Sunday, January 9, 2011

The Iron Trunk - a 200th anniversary

One of the more interesting reads in the blogosphere is Narrow Boat Albert, maintained by Steve and Maggie Parkin. They regularly post about their journeys along our waterways, and because they are based at Yardley Gobion, often touch on subjects of Wolverton interest. I have not met the Parkins but the blog posts are always well written and accompanied by excellent photographs.

Two years ago they posted about the lock flight crossing the River Ouse between Wolverton and Cosgrove that preceded the aqueduct here. Again this month they explored the area and discovered the original cutting for the canal. New Year's walk.


This month marks the 200th anniversary of the Iron Trunk. This is an astonishing record and a testament to early 19th century engineering. The progress to this was not easy, as I described in my December post on the Grand Junction Canal coming to Wolverton.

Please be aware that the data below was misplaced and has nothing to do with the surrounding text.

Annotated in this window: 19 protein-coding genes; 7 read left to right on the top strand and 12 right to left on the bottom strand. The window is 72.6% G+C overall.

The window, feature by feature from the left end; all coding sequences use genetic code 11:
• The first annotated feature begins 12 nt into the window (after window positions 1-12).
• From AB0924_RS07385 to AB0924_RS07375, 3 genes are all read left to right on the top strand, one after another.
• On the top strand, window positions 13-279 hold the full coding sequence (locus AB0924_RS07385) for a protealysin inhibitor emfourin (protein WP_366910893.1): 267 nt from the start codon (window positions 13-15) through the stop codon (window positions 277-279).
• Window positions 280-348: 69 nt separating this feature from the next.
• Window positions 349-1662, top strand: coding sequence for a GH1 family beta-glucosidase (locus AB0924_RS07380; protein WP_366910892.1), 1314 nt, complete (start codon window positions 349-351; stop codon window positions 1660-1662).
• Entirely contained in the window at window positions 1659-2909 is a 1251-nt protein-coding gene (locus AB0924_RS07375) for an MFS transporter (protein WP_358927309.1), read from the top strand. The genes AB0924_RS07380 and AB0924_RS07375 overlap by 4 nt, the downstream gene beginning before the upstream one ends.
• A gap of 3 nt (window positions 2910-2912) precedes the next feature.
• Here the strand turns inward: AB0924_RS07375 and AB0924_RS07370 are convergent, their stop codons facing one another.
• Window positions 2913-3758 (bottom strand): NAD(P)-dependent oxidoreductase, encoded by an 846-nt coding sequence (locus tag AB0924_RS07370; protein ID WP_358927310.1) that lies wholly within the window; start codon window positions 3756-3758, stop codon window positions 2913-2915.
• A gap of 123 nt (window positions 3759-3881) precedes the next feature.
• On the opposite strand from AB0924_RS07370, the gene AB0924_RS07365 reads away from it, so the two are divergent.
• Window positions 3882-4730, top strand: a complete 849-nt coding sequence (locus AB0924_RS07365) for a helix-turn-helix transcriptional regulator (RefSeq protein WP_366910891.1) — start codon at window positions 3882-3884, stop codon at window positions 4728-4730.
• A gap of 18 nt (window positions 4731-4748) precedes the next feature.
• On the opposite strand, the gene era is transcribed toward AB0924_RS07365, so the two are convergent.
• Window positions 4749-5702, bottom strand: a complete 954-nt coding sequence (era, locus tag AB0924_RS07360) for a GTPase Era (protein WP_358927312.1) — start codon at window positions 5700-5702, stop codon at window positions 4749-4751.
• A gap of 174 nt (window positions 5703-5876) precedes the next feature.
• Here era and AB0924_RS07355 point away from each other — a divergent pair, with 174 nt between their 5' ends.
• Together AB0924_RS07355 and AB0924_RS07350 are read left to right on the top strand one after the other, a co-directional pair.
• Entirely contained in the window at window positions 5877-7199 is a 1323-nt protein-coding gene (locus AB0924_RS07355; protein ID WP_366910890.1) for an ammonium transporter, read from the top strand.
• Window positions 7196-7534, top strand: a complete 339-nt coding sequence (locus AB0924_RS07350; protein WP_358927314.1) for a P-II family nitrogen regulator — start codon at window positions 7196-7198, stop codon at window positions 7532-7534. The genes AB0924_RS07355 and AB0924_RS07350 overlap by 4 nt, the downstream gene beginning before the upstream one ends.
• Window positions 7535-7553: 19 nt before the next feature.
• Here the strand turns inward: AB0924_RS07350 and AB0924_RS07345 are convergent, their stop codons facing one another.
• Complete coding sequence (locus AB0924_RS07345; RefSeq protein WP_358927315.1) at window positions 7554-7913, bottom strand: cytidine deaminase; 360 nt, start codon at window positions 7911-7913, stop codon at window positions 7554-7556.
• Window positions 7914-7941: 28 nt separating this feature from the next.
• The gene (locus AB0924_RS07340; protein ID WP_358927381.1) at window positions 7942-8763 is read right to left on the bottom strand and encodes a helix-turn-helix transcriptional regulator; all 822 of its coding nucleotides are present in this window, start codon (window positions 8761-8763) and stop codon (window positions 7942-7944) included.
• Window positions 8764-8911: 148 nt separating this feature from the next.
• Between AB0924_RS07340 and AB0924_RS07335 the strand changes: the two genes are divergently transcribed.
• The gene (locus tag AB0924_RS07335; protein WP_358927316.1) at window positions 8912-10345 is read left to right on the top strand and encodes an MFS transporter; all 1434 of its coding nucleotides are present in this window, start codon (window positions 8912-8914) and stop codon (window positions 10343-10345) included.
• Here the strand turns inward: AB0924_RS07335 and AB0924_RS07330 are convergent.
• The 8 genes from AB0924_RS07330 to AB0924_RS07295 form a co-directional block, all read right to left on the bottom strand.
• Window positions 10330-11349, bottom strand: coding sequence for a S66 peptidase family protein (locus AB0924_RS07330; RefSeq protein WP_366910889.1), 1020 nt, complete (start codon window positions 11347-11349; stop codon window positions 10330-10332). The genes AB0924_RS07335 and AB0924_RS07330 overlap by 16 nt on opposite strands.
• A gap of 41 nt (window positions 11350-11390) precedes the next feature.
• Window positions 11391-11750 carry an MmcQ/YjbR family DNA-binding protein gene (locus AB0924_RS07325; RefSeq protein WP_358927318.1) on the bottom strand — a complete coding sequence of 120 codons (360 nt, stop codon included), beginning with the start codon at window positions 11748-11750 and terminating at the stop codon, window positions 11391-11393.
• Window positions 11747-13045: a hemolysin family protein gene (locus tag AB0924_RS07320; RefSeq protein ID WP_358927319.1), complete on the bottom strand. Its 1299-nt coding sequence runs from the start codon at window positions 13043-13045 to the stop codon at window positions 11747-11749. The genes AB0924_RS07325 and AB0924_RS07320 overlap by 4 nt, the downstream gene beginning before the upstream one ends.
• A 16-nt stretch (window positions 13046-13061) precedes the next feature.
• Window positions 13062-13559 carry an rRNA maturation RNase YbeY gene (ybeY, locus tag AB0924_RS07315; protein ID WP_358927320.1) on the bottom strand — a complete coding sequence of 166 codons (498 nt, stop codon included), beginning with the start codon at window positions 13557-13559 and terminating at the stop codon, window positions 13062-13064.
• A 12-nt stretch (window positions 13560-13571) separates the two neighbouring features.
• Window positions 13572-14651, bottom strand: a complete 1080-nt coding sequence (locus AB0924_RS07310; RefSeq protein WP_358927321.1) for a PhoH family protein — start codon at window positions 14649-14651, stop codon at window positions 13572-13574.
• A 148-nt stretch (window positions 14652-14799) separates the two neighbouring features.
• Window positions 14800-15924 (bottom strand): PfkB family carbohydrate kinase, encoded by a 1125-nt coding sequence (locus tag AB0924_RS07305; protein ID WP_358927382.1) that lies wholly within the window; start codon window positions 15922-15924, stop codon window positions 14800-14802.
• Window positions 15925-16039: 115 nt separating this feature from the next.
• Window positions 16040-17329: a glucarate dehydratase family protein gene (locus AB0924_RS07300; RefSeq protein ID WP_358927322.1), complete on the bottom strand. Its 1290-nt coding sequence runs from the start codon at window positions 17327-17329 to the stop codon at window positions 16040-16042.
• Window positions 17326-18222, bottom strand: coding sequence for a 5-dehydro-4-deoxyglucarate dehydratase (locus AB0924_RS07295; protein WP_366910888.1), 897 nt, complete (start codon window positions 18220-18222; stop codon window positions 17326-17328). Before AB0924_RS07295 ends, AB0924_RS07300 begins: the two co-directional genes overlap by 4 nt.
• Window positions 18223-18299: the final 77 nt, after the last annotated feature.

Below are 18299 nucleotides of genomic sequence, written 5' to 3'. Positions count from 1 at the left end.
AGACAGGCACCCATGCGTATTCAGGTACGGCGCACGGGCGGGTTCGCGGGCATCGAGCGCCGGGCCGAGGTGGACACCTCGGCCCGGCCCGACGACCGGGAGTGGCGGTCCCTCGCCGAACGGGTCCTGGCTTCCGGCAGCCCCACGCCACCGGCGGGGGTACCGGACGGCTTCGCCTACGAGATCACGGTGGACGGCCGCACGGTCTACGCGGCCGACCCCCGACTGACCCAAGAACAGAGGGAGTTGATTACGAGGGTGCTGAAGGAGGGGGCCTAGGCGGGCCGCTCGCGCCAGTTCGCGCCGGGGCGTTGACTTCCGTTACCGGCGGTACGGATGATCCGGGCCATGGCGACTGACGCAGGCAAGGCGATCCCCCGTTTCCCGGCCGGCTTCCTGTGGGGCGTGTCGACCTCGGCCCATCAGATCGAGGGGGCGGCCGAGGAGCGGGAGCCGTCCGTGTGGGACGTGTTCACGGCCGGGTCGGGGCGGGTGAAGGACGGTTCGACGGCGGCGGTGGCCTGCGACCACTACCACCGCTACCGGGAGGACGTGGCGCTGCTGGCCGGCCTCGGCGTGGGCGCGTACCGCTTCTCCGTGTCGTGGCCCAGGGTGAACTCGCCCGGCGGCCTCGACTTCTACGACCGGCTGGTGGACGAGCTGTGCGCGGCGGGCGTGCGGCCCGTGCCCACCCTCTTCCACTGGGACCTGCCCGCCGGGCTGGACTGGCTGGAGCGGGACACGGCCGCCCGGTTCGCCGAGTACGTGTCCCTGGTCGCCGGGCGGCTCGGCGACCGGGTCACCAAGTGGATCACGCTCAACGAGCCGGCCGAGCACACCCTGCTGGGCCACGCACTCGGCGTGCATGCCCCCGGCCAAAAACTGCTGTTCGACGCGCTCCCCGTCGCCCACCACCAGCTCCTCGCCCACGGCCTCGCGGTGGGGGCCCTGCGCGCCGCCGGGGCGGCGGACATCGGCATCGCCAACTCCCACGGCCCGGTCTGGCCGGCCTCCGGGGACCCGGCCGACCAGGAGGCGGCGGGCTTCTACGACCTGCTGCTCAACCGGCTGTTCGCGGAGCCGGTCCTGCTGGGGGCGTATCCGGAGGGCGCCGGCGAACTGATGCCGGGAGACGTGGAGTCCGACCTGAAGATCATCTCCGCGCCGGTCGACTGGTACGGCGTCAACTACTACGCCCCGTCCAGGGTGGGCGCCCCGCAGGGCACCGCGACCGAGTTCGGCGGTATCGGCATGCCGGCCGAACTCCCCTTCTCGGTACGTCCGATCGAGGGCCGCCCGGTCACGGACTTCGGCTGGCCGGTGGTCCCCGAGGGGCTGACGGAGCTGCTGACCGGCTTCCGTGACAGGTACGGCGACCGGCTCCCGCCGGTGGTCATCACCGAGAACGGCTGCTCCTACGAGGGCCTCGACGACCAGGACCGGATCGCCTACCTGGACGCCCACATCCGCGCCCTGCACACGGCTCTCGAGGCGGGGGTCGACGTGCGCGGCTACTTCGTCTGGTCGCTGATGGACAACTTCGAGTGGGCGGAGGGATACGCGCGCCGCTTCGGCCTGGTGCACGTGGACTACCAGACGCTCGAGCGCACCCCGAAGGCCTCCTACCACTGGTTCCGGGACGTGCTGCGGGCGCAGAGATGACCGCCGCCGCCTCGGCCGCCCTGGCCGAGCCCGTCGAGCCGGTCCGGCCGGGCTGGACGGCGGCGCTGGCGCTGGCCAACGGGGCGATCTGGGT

There were three stages to the Ouse crossing - firstly the lock system from 1792-1799, then the ill-fated wooden aqueduct that lasted until 1808, and the final solution, which is what you see today, 200 years after it was constructed.

Since I posted in December I have learned that Thomas Harrison was involved in another canal project. In 1784 he formed, along with other investors, The Flint Canal Company. The intention was to build a canal from Greenfield to Flint. The canal was never built, but they did build a new stone bridge over the river and a brass plaque, dated September 10th 1788, marks the laying of the foundation stone. This is of some interest to us because it shows that Thomas Harrison was involved in canal projects in an earlier decade and his building of the aqueduct was not a one-off project - although it was certainly his last in this field of endeavour.

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